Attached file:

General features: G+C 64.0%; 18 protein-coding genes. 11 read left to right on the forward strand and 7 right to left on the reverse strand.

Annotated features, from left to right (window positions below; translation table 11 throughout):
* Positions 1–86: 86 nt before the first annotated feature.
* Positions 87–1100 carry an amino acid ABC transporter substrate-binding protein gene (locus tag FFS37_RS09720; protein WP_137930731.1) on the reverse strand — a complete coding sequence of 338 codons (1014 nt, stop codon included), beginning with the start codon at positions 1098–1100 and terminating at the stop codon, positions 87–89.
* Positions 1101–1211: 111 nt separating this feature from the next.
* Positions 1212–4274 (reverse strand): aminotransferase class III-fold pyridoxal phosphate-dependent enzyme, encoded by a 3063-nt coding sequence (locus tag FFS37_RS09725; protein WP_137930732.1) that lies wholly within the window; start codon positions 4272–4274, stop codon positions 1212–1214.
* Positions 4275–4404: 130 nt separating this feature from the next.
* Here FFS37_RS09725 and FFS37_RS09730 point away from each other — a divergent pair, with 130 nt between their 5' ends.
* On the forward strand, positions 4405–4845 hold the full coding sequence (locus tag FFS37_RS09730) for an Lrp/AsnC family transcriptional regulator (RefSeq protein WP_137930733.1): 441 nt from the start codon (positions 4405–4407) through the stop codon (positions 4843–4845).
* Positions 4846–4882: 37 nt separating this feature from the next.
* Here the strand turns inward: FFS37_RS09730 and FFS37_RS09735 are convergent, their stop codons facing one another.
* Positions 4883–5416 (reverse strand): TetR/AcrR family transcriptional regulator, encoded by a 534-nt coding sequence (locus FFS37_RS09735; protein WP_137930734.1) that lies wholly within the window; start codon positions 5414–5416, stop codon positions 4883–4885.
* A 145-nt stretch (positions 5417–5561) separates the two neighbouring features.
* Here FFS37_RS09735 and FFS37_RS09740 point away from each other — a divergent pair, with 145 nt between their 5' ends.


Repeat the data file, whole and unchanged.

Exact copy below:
General features: G+C 64.0%; 18 protein-coding genes. 11 read left to right on the forward strand and 7 right to left on the reverse strand.

Annotated features, from left to right (window positions below; translation table 11 throughout):
* Positions 1–86: 86 nt before the first annotated feature.
* Positions 87–1100 carry an amino acid ABC transporter substrate-binding protein gene (locus tag FFS37_RS09720; protein WP_137930731.1) on the reverse strand — a complete coding sequence of 338 codons (1014 nt, stop codon included), beginning with the start codon at positions 1098–1100 and terminating at the stop codon, positions 87–89.
* Positions 1101–1211: 111 nt separating this feature from the next.
* Positions 1212–4274 (reverse strand): aminotransferase class III-fold pyridoxal phosphate-dependent enzyme, encoded by a 3063-nt coding sequence (locus tag FFS37_RS09725; protein WP_137930732.1) that lies wholly within the window; start codon positions 4272–4274, stop codon positions 1212–1214.
* Positions 4275–4404: 130 nt separating this feature from the next.
* Here FFS37_RS09725 and FFS37_RS09730 point away from each other — a divergent pair, with 130 nt between their 5' ends.
* On the forward strand, positions 4405–4845 hold the full coding sequence (locus tag FFS37_RS09730) for an Lrp/AsnC family transcriptional regulator (RefSeq protein WP_137930733.1): 441 nt from the start codon (positions 4405–4407) through the stop codon (positions 4843–4845).
* Positions 4846–4882: 37 nt separating this feature from the next.
* Here the strand turns inward: FFS37_RS09730 and FFS37_RS09735 are convergent, their stop codons facing one another.
* Positions 4883–5416 (reverse strand): TetR/AcrR family transcriptional regulator, encoded by a 534-nt coding sequence (locus FFS37_RS09735; protein WP_137930734.1) that lies wholly within the window; start codon positions 5414–5416, stop codon positions 4883–4885.
* A 145-nt stretch (positions 5417–5561) separates the two neighbouring features.
* Here FFS37_RS09735 and FFS37_RS09740 point away from each other — a divergent pair, with 145 nt between their 5' ends.